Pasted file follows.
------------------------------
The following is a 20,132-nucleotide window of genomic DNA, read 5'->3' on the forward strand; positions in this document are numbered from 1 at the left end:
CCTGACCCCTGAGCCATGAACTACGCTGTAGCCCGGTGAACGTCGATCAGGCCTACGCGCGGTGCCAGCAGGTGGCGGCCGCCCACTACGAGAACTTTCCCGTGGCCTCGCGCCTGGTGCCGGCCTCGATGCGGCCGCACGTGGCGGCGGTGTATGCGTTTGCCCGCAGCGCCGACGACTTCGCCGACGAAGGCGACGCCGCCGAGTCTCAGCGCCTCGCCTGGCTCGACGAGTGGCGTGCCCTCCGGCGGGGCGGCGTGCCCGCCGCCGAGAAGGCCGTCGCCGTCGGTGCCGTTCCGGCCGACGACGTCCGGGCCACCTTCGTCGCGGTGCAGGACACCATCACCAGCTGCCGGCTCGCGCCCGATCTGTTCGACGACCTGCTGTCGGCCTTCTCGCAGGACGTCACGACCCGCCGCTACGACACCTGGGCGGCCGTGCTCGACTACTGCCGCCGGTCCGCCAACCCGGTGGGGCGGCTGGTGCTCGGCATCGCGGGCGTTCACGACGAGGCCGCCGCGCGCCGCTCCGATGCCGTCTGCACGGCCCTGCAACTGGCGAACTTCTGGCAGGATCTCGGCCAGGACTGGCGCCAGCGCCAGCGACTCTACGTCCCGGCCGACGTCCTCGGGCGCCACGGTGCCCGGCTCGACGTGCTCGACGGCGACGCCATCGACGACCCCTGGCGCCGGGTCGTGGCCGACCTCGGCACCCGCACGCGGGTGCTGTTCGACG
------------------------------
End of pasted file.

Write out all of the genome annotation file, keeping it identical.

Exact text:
The following is a 20,132-nucleotide window of genomic DNA, read 5'->3' on the forward strand; positions in this document are numbered from 1 at the left end:
CCTGACCCCTGAGCCATGAACTACGCTGTAGCCCGGTGAACGTCGATCAGGCCTACGCGCGGTGCCAGCAGGTGGCGGCCGCCCACTACGAGAACTTTCCCGTGGCCTCGCGCCTGGTGCCGGCCTCGATGCGGCCGCACGTGGCGGCGGTGTATGCGTTTGCCCGCAGCGCCGACGACTTCGCCGACGAAGGCGACGCCGCCGAGTCTCAGCGCCTCGCCTGGCTCGACGAGTGGCGTGCCCTCCGGCGGGGCGGCGTGCCCGCCGCCGAGAAGGCCGTCGCCGTCGGTGCCGTTCCGGCCGACGACGTCCGGGCCACCTTCGTCGCGGTGCAGGACACCATCACCAGCTGCCGGCTCGCGCCCGATCTGTTCGACGACCTGCTGTCGGCCTTCTCGCAGGACGTCACGACCCGCCGCTACGACACCTGGGCGGCCGTGCTCGACTACTGCCGCCGGTCCGCCAACCCGGTGGGGCGGCTGGTGCTCGGCATCGCGGGCGTTCACGACGAGGCCGCCGCGCGCCGCTCCGATGCCGTCTGCACGGCCCTGCAACTGGCGAACTTCTGGCAGGATCTCGGCCAGGACTGGCGCCAGCGCCAGCGACTCTACGTCCCGGCCGACGTCCTCGGGCGCCACGGTGCCCGGCTCGACGTGCTCGACGGCGACGCCATCGACGACCCCTGGCGCCGGGTCGTGGCCGACCTCGGCACCCGCACGCGGGTGCTGTTCGACG